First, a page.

Customer: replied 3 years ago.

Thank you. This gives me a little more to go on.


I have several vets (one for my exotic pets; one for dogs/cats). My exotic vet does give me copies of everything -- bloodwork, etc. And I will, from now on, ask for copies of exactly what was done with every visit to the vet.


Frankly, it is going to be difficult to EVER have another animal go under anesthesia again.


Zoom did not eat for the 12 hours prior to his procedure, so he should not have vomited. My guess is the endotracheal tube was removed too soon and he inhaled some of the water from the dental procedure. I did ask about culturing from a swab from his nasal-oxygen tube, but it was explained to me that this would be contaminated and wouldn't tell us much.


I did talk to the practice owner who insists everything was normal until I walked in to retrieve Zoom. I do plan on following up with review boards. If the result is that it makes the vet more careful, then that is something. Unfortunately, I cannot take back what Zoom had to suffer through.


The ER clinic was phenomenal. Clearly they played a huge part in Zoom's survival and recovery. A very dedicated and knowledgeable staff. Zoom also worked hard, and I spent hours with him each day, feeding him and talking to him. Keeping him warm. Talking to him.

I've had some owners come into my ER clinic that literally have 3 ring binders with a chronological sequence of all exams / records / blood work. It is so nice on those cases to sit down for a couple minutes to be able to read a history and what is going on rather than trying to pull the information needed from an owner. Every owner tries their best to relay a good history, but as you can guess, it is altered in some areas and splotchy in others - and in no way their fault!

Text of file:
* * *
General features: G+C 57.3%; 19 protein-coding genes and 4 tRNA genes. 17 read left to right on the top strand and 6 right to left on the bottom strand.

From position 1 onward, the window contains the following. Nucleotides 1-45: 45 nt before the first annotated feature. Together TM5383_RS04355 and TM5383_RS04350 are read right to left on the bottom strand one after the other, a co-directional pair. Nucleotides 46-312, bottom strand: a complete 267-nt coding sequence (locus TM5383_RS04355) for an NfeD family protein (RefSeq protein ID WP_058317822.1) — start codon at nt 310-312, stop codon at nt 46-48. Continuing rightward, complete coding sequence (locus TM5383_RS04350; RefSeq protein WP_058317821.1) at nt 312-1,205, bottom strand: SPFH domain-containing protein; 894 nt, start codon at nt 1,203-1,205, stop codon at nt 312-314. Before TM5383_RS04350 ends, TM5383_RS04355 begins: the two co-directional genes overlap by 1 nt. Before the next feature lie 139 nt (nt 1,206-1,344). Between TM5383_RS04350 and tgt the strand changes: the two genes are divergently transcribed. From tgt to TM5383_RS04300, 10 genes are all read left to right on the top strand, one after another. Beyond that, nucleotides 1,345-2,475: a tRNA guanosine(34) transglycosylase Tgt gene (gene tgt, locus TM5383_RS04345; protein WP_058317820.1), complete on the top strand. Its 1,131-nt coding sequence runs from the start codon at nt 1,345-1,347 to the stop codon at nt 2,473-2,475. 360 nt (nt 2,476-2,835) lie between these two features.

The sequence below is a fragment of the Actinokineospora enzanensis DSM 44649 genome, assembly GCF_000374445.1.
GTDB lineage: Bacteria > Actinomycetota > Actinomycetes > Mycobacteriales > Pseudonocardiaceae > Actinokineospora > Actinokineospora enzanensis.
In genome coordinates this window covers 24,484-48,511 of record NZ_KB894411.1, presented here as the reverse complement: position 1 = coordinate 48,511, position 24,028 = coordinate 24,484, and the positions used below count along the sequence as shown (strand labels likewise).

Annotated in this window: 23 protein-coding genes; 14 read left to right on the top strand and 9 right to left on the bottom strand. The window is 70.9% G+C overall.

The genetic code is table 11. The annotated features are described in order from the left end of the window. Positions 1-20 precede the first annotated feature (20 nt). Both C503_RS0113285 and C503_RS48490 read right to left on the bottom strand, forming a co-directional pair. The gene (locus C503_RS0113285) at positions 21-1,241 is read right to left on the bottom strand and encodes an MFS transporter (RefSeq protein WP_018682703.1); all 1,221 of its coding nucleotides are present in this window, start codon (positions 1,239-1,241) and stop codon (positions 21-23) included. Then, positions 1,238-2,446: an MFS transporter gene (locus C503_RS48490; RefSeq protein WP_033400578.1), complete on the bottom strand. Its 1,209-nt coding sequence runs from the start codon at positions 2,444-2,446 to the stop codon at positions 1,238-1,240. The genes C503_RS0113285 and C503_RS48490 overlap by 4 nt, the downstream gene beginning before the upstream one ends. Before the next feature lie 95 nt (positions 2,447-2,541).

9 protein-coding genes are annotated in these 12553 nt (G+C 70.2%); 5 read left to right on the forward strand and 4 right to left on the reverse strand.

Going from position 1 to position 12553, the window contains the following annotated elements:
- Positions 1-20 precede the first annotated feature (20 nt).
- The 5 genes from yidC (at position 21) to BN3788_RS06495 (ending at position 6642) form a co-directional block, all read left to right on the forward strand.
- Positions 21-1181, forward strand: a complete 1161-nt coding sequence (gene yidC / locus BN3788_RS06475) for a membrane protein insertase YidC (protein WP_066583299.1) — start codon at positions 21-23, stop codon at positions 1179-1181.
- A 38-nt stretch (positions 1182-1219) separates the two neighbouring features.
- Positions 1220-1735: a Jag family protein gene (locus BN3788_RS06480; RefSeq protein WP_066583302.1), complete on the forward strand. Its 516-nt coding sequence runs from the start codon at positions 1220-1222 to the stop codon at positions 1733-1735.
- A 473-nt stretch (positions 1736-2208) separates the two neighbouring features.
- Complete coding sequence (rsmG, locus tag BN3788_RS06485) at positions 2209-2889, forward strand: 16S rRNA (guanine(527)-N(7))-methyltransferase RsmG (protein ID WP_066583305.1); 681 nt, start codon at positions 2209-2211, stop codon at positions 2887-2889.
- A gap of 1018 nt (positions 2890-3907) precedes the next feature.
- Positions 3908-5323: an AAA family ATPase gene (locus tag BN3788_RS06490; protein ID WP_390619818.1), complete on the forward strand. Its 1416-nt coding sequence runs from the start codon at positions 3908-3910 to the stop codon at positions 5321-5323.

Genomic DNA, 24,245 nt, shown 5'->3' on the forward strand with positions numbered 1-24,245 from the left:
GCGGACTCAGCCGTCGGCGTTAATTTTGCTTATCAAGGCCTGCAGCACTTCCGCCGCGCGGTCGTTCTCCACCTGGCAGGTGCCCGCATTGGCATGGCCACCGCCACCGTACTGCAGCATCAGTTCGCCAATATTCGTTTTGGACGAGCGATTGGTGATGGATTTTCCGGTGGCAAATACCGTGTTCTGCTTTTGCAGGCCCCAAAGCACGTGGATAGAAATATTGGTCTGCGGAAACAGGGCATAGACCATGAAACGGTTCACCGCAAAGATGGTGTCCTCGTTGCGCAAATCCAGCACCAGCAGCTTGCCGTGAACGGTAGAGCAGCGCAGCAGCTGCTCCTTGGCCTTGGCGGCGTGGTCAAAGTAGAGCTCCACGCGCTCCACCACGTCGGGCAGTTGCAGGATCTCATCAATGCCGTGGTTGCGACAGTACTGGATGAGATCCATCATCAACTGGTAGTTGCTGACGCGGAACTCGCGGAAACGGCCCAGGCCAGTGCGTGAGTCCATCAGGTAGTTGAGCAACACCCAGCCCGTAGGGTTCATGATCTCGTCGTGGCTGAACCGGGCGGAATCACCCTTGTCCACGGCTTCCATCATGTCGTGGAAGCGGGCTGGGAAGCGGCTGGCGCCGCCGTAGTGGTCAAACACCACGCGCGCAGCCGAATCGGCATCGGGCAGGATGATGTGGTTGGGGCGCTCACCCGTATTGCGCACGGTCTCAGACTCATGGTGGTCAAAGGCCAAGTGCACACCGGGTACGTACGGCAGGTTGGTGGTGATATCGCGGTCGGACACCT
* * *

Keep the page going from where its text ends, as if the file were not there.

I truly understand your concern for future anesthetic events. I can attest that when an owner has a bad experience it makes them extremely cautious. I wish I could say I've never had an anesthetic complication, but I can't. As a veterinarian, if you practice long enough and work on enough cases, despite all your skills, experience, precautions, monitoring and best intentions - one will creep out of no where. Mine was an extremely bad reaction to an induction agent being given in the exact manner and dose that it was supposed to and the patient had an extremely rare reaction to it going into cardiac arrest.

But, in saying all this, anesthesia is a very valuable tool in being able to prepare a patient for a procedure that is needed to help them maintain a good health status. The risk of the procedure has to be weighed against the reward each and every time.

The not eating for 12 hours prior to the procedure means that there is no food in the stomach. They can still have saliva and stomach secretions that can be brought up and go down the wrong way. The culture from the nasal - oxygen tube wouldn't have been that informative too as I agree on the contamination from the nostrils.

If everything was normal until you walked in to retrieve Zoom, that is their story and it is hard to disprove. But, I will say that it was on the verge of a horrible decision to just keep him there with no one there to monitor him. That was going down a bad path and I'm glad you absolutely didn't go down that one!

I'm glad you're having a good experience with the ER clinic. No one wants to see us at the ER clinic as we see owners and their pets on their worst days. But, we do our best to help them through these tough times.